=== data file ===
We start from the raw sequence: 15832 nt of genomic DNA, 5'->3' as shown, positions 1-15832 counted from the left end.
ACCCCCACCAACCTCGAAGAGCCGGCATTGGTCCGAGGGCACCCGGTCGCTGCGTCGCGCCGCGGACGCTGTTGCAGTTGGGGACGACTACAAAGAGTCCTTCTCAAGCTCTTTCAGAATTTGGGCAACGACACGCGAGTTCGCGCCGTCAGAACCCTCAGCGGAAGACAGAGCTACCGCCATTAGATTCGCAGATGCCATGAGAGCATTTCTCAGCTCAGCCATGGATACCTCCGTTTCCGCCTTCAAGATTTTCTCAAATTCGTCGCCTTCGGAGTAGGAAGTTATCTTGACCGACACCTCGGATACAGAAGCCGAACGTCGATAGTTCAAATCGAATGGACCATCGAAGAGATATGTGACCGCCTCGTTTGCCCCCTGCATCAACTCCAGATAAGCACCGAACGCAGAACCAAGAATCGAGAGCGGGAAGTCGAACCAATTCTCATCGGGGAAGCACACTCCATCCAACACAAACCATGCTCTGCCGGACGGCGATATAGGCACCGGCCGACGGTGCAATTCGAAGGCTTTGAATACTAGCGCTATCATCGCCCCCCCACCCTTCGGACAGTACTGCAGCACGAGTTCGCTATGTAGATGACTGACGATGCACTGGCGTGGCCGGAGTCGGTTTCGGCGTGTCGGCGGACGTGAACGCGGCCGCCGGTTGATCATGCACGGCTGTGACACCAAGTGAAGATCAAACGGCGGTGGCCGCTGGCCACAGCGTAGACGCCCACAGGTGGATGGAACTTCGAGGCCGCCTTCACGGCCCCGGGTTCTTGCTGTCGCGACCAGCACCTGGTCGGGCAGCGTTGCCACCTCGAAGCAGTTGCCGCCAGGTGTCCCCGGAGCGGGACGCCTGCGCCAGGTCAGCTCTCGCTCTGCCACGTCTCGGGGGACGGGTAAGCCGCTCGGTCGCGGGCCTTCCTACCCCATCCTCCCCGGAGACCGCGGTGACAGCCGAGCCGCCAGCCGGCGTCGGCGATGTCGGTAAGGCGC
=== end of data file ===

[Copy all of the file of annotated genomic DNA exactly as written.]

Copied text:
We start from the raw sequence: 15832 nt of genomic DNA, 5'->3' as shown, positions 1-15832 counted from the left end.
ACCCCCACCAACCTCGAAGAGCCGGCATTGGTCCGAGGGCACCCGGTCGCTGCGTCGCGCCGCGGACGCTGTTGCAGTTGGGGACGACTACAAAGAGTCCTTCTCAAGCTCTTTCAGAATTTGGGCAACGACACGCGAGTTCGCGCCGTCAGAACCCTCAGCGGAAGACAGAGCTACCGCCATTAGATTCGCAGATGCCATGAGAGCATTTCTCAGCTCAGCCATGGATACCTCCGTTTCCGCCTTCAAGATTTTCTCAAATTCGTCGCCTTCGGAGTAGGAAGTTATCTTGACCGACACCTCGGATACAGAAGCCGAACGTCGATAGTTCAAATCGAATGGACCATCGAAGAGATATGTGACCGCCTCGTTTGCCCCCTGCATCAACTCCAGATAAGCACCGAACGCAGAACCAAGAATCGAGAGCGGGAAGTCGAACCAATTCTCATCGGGGAAGCACACTCCATCCAACACAAACCATGCTCTGCCGGACGGCGATATAGGCACCGGCCGACGGTGCAATTCGAAGGCTTTGAATACTAGCGCTATCATCGCCCCCCCACCCTTCGGACAGTACTGCAGCACGAGTTCGCTATGTAGATGACTGACGATGCACTGGCGTGGCCGGAGTCGGTTTCGGCGTGTCGGCGGACGTGAACGCGGCCGCCGGTTGATCATGCACGGCTGTGACACCAAGTGAAGATCAAACGGCGGTGGCCGCTGGCCACAGCGTAGACGCCCACAGGTGGATGGAACTTCGAGGCCGCCTTCACGGCCCCGGGTTCTTGCTGTCGCGACCAGCACCTGGTCGGGCAGCGTTGCCACCTCGAAGCAGTTGCCGCCAGGTGTCCCCGGAGCGGGACGCCTGCGCCAGGTCAGCTCTCGCTCTGCCACGTCTCGGGGGACGGGTAAGCCGCTCGGTCGCGGGCCTTCCTACCCCATCCTCCCCGGAGACCGCGGTGACAGCCGAGCCGCCAGCCGGCGTCGGCGATGTCGGTAAGGCGC